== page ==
"Just the Reality:" Pipeline Safety Official Admits He’d Avoid Buying A Home Near Pipelines Like Keystone XL

A federal pipeline safety official admitted on camera recently that he made a point of ensuring his home wasn’t in the path of any pipelines before buying it, and that he wouldn’t advise anyone to build in the path of a pipeline. 

The official, Bill Lowery, is responsible for community assistance and technical services for the southwest region of the Pipeline and Hazardous Materials Safety Administration (PHMSA).

At a Public Safety Trust conference on Nov. 21, Lowery was asked, “Knowing what you know about the problems in the Keystone XL’s construction, what would you do if your house was in its path?”

His answer:  "Here is what I did when I bought my house — I looked on all the maps, I looked for all the well holes. I found there is nothing around me but dry holes and no pipelines. And it’s not because I’m afraid of pipelines, it’s not because I think something will happen. It’s because something could happen. … You’re always better off, if you have a choice….“ 

He trailed off before finishing his sentence, but added that, "If I was building a house, I wouldn’t build it on a refinery, … I wouldn’t build it on a pipeline, because they’re all industrial facilities. That’s just the reality.”
TSB Engages PHMSA at Pipeline Safety Conference

TSB recently traveled to NOLA to attend the annual Pipeline Safety Trust (PST) conference held on Nov. 21-22 at the fancy Hotel Monteleone, in the heart of New Orleans’ French Quarter. The PST website says the conference intended to “bring together a unique mix of experience from the affected public, local government, the pipeline industry, and pipeline regulators to discuss the hard issues and create greater understanding to move pipeline safety initiatives forward… It’s the only all-inclusive pipeline safety conference in the country: one that’s open to everyone in the pipeline safety community.”

Sure enough (and much to our surprise) TSB was invited into a room comprised largely of corporate energy tools, whose name tags said things like “Community Relations Specialist” and “Director of Pipeline Risk Management” and “Director of Regulatory Compliance” and “President of Ignoring and Silencing Affected Residents” (okay, maybe not that last one, but you get the idea). Although our crew had many exchanges with the real eco-terrorists from the corporate energy world, our primary goal was to engage directly with the Pipeline and Hazardous Materials Safety Administration (PHMSA) team to demand they address the overwhelming number of code violations documented while KXL was being constructed.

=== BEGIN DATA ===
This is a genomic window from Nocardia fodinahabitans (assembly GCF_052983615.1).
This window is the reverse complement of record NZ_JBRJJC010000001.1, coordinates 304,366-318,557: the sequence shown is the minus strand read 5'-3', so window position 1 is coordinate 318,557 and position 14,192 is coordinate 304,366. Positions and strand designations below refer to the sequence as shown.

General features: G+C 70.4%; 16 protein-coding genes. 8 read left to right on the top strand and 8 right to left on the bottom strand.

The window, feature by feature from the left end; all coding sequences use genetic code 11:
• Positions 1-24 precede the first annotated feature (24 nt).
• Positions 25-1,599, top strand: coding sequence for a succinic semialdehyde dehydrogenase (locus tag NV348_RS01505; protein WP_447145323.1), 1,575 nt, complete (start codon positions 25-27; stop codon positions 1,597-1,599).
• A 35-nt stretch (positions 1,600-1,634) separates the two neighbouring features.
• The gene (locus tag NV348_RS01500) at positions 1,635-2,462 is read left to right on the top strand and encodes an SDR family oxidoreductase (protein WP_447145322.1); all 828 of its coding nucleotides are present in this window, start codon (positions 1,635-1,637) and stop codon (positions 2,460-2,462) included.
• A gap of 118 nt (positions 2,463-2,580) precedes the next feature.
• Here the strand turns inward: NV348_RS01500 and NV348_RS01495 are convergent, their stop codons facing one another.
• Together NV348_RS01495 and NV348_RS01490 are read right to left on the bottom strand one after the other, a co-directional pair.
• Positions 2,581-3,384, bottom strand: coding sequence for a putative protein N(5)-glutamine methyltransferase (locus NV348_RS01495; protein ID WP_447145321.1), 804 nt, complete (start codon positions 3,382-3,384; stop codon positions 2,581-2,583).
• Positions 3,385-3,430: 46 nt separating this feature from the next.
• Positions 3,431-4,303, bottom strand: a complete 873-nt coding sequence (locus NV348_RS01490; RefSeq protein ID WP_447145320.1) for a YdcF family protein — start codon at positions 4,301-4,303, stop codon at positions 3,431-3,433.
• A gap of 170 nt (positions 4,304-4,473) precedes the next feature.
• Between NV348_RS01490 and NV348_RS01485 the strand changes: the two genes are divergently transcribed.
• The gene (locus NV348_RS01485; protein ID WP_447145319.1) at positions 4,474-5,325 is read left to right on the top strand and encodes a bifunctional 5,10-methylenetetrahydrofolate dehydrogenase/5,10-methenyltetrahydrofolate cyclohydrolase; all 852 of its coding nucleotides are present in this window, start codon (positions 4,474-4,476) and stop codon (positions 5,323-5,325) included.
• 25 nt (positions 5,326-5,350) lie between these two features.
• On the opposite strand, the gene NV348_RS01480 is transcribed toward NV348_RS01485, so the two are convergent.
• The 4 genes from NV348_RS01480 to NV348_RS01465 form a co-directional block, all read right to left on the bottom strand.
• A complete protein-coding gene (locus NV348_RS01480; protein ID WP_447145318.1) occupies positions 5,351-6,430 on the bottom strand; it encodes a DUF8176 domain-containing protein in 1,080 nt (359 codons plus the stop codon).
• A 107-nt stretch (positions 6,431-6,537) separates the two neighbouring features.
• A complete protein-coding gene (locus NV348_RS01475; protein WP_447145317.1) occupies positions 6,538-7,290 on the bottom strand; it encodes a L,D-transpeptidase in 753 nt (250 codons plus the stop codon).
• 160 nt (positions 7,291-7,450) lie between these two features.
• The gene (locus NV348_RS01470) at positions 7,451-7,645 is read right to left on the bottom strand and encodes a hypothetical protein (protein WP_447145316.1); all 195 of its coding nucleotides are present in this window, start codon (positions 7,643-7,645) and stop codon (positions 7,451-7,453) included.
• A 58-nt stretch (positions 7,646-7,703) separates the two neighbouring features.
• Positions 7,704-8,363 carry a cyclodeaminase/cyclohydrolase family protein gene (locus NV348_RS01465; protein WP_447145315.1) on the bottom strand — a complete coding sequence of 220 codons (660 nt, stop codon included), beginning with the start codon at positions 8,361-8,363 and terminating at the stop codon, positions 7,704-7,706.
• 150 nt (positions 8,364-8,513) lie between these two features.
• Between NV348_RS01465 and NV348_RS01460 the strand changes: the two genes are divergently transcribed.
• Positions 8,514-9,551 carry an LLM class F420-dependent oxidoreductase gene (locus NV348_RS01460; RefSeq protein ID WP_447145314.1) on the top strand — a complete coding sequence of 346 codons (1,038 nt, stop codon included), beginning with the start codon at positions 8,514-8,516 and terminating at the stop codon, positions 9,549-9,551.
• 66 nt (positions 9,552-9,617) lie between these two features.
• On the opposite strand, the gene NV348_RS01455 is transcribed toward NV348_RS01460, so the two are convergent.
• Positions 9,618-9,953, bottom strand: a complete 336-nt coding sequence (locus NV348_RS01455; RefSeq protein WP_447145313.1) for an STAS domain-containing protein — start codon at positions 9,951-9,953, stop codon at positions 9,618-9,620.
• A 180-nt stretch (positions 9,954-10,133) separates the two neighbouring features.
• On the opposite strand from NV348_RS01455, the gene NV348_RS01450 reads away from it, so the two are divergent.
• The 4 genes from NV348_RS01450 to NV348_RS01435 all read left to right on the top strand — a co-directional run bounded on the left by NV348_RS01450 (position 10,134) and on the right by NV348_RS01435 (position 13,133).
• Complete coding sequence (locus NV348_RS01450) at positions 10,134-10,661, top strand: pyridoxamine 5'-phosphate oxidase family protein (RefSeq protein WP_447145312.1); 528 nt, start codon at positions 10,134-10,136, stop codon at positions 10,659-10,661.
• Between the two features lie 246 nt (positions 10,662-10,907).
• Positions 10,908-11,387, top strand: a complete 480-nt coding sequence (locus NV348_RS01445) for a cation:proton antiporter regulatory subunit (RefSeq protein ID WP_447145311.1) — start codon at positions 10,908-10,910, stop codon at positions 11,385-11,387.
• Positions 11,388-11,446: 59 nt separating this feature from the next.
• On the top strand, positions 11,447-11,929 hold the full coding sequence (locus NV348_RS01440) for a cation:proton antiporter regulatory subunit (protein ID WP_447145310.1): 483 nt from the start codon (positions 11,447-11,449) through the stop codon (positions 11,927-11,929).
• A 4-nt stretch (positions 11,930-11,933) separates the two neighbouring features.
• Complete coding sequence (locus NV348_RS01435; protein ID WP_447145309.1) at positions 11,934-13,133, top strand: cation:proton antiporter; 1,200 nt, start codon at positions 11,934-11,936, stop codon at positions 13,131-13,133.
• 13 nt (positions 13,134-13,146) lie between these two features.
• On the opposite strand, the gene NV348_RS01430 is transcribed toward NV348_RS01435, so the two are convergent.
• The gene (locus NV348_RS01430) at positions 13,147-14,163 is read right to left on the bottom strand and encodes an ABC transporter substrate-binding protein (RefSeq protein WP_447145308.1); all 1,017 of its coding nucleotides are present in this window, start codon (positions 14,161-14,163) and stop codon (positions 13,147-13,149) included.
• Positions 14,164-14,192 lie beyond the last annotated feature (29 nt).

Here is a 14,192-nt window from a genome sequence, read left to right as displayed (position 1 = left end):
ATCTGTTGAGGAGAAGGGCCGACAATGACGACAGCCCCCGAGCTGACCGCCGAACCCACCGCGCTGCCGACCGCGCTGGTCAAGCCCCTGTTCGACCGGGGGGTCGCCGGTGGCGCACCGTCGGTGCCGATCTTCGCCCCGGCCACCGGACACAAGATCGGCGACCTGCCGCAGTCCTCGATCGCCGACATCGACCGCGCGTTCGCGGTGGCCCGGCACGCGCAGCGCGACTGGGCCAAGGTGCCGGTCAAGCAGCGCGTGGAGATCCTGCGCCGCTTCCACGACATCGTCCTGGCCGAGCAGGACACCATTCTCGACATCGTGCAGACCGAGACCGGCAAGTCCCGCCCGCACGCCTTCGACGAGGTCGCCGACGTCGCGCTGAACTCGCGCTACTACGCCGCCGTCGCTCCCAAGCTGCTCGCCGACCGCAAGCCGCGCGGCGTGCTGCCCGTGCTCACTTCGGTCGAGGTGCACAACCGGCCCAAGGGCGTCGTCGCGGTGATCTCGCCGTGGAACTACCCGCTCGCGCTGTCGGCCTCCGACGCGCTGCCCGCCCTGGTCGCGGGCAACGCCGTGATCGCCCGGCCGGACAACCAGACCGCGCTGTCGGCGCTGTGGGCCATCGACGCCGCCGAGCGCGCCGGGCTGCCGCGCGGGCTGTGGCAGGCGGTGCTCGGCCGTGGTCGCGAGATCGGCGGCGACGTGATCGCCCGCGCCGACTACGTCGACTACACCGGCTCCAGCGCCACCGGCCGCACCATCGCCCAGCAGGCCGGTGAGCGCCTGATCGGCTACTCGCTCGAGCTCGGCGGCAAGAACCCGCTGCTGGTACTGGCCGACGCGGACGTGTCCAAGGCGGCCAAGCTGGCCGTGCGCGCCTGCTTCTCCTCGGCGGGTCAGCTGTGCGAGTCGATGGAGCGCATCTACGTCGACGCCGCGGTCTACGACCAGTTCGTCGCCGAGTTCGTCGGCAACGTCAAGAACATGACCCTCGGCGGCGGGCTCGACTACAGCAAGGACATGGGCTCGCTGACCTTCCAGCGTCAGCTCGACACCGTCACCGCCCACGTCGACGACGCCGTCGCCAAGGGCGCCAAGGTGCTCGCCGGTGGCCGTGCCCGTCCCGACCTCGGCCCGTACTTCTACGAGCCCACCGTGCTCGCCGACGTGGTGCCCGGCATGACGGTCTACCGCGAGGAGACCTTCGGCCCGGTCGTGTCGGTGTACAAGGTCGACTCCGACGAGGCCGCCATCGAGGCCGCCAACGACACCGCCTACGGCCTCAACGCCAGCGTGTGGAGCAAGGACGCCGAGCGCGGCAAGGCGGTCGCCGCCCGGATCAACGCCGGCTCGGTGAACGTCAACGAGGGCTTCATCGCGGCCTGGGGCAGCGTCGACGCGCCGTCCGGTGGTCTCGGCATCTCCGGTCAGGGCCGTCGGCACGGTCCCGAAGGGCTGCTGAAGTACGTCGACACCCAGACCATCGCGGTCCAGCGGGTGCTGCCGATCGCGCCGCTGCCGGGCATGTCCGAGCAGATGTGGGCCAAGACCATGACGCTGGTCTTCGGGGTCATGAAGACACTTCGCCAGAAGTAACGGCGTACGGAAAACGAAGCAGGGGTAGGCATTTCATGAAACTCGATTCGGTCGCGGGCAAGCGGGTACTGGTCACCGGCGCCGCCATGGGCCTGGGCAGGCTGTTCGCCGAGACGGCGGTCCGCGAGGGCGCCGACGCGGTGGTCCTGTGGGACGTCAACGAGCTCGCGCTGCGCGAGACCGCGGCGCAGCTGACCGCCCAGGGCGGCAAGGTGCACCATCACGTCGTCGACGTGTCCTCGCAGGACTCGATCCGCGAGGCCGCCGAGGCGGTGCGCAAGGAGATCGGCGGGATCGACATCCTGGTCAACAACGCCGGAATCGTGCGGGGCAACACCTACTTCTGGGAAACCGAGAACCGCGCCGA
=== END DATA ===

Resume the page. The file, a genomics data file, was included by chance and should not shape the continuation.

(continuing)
Whoa, so many acronyms in that headline! Allow us to “expand” upon them:

TSBTar Sands Blockade, that’s us! We’re continuing to seek answers and accountability regarding  TransCanada’s suspect pipeline construction practices, well documented across Texas. Presently we’re doing this using…

FOIA- the Freedom Of Information Act, signed into law by President Lyndon B. Johnson in 1966, it codifies the public’s right to know and have access to information and documents about how government agencies operate. It provides for a means of accessing information from government agencies when those agencies aren’t being forthcoming.

PHMSA- the Pipeline and Hazardous Materials Safety Administration, is a subdivision of the U.S. Department of Transportation (DOT). This agency is basically responsible for policing the transportation of hazardous materials  through pipelines, trains, tankers etc. by inspecting and enforcing safety codes. For example, PHMSA has regulating authority over KXL construction insofar as it is supposed to ensure that the pipe was installed and tested “up to code.” PHMSA should do this transparently, and give the public access to critical information like inspection results, spill response plans, emergency call numbers and emergency evacuation plans.